The private collection of the Porsche Family is the best-kept secret car museum
First posts usually warrant some introduction, I am an automotive enthusiast with a faible for high end classic cars and car shows in general. In the crosshair of these factors one will find the most prominent car museums that offer technology and history usually paired with a breathtaking scene setting. For a few years I’ve been blogging around, and I recently launched a website (egzostive.com) to gather my mind’s byproducts in a single location.
So far bloggin’ managed to kept me busy enough to avoid the ultimate pitfall: the acquisition of my own classic dream car. I visited many great locations from regular visits to Retromobile and Techno Classica and in between car shows, I am also on a quest to visit the greatest car museums in the world. The task proved to be a greater challenged than I presumed.
I saw the fleet of soviet “beast ones” in the Riga Motor Museum and the Rekordwagen of Mercedes in Stuttgart that kept its record for 80 years. I saw long lost brands masterpieces like Cisitalias in Turin, Bugattis and Hispano Suizas in Mulhouse or Pegaso in the Hague. Being lost for hours with an acute overdose of Bugattis but still taking time for a (rather pathetic) attempt to drift with a Dodge Viper on the Cité de L’Automobile’s private oval track. And living through these two extremes in the same afternoon in Mulhouse…
I think that probably illustrates what keeps me spending time going to the far ends of the continent. Automotive bloggin' does take its toll in spare time. Since I'm beginning to feel the signs of addiction, after some brainstorming I've come up with a practical cure: the most obvious way of dealing with mental addiction is an overdose. That is, why I to embarked on an intercontinental tour in the epicenter of automotive Nirvana, a nine-hundred kilometer road trip from Sochaux to Salzburg to see nearly a dozen great locations in less than four days. If this doesn’t overdose, nothing will.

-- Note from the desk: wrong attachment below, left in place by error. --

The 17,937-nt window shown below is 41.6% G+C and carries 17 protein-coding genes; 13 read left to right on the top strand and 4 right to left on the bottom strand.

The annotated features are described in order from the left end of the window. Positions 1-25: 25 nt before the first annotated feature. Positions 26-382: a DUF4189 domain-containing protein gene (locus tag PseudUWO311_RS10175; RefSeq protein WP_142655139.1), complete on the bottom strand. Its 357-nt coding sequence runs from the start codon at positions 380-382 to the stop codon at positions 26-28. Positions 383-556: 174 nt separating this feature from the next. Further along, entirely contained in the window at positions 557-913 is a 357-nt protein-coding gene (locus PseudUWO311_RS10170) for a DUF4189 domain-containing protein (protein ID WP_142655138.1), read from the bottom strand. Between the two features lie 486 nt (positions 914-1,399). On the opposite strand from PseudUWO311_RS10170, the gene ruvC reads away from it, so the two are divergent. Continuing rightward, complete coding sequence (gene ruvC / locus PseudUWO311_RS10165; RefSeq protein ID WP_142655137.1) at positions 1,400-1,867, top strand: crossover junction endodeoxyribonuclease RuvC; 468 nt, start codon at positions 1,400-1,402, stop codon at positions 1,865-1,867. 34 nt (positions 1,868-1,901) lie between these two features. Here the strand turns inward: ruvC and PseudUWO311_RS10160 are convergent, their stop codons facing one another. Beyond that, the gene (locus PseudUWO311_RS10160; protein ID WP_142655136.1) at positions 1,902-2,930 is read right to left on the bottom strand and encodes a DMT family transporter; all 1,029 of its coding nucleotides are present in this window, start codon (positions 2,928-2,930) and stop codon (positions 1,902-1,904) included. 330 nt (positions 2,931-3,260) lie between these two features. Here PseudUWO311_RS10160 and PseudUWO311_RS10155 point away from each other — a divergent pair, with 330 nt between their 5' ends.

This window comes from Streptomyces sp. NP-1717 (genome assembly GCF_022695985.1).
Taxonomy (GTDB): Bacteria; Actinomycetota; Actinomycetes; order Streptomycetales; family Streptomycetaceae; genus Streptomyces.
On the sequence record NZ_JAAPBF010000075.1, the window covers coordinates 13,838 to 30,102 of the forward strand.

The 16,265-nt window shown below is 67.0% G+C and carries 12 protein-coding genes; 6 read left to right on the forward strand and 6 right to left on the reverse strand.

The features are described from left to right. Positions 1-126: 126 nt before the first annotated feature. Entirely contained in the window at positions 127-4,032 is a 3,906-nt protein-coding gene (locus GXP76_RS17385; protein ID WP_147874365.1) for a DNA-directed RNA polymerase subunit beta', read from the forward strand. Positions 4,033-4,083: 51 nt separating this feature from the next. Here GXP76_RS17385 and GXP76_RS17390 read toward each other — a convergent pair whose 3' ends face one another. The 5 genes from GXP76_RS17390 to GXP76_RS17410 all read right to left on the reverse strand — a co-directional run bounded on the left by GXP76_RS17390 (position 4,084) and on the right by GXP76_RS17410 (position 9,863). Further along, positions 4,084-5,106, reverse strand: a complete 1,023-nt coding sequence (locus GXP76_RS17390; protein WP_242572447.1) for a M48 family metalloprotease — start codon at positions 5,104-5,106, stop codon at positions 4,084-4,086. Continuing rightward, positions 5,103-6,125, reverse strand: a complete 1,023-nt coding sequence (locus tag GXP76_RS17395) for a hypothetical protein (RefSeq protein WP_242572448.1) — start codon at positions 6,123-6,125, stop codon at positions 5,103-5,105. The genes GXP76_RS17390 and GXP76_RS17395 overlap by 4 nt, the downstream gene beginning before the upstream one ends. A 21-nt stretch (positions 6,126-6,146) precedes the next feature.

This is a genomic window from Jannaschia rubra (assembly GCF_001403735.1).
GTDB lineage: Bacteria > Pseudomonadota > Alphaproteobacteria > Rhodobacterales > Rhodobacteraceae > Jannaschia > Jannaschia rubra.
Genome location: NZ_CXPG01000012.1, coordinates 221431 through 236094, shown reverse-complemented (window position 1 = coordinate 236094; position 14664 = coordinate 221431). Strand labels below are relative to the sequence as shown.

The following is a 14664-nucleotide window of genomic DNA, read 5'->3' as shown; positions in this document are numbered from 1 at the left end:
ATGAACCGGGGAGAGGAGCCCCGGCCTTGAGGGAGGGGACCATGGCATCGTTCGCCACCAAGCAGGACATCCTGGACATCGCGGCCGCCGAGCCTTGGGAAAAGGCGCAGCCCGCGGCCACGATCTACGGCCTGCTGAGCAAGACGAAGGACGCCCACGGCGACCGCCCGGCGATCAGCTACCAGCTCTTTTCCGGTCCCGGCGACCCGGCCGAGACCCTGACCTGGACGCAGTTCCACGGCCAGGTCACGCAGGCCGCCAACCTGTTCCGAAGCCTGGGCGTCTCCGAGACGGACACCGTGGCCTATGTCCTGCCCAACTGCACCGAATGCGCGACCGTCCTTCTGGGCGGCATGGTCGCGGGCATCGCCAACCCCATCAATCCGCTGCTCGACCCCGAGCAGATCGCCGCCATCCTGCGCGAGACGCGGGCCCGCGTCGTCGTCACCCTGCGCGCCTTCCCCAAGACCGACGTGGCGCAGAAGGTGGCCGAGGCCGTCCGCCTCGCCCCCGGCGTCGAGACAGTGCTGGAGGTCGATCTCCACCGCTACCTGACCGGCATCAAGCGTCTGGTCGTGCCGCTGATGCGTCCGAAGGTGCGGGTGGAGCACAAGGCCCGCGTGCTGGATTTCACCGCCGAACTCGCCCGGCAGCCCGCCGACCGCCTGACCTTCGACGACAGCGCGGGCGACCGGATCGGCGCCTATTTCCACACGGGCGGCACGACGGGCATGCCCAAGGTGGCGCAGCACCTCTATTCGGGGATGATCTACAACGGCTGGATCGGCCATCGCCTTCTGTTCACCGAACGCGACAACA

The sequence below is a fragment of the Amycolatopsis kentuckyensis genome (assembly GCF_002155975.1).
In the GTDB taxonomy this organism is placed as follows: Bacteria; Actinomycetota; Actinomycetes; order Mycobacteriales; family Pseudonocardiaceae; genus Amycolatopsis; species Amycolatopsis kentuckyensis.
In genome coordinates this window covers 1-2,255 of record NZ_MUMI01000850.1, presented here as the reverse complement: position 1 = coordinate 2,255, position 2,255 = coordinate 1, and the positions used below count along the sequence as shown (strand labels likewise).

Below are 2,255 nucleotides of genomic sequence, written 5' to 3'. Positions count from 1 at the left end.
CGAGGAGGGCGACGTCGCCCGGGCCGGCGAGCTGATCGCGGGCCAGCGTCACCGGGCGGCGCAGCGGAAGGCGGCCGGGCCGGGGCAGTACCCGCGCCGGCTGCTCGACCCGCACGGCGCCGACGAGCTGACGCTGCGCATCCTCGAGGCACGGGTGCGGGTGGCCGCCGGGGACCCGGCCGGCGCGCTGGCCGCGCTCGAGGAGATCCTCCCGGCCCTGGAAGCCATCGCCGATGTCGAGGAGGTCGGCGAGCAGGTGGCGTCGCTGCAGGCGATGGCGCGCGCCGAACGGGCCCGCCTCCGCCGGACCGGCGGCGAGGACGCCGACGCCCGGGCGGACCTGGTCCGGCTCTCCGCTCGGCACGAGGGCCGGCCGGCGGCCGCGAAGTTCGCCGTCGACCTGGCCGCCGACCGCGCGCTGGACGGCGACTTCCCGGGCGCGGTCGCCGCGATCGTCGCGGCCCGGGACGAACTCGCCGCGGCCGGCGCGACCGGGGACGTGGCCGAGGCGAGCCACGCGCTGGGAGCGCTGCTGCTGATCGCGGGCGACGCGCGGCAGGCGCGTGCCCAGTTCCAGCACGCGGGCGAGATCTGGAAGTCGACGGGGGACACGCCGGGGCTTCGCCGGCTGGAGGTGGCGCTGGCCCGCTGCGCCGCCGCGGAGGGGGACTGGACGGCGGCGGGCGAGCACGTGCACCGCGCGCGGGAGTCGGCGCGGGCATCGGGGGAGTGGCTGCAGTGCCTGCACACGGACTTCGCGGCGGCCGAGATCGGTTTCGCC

This post is about the last stop, a Museum that might not be familiar even to Porsche enthusiasts, the Fahrtraum Museum in Salzburg, the private collection of the Porsche Family.
I discovered one of the best-kept secret of Austria, the private collection of the Porsche family, last summer in a Salzburg based “star trip”. I am quite familiar with Salzburg, but I only visited upon my fourth return. The Museum is quite well hidden, located in Mattsee near the city of Salzburg, in a cozy corner of the lake (their website is quite informative). The surrounding area of Salzburg offers lots of attractions, starting with the unbeatable combination of the famous Hallstatt/Salzwelten/Dachstein trio or the trip to Königsee.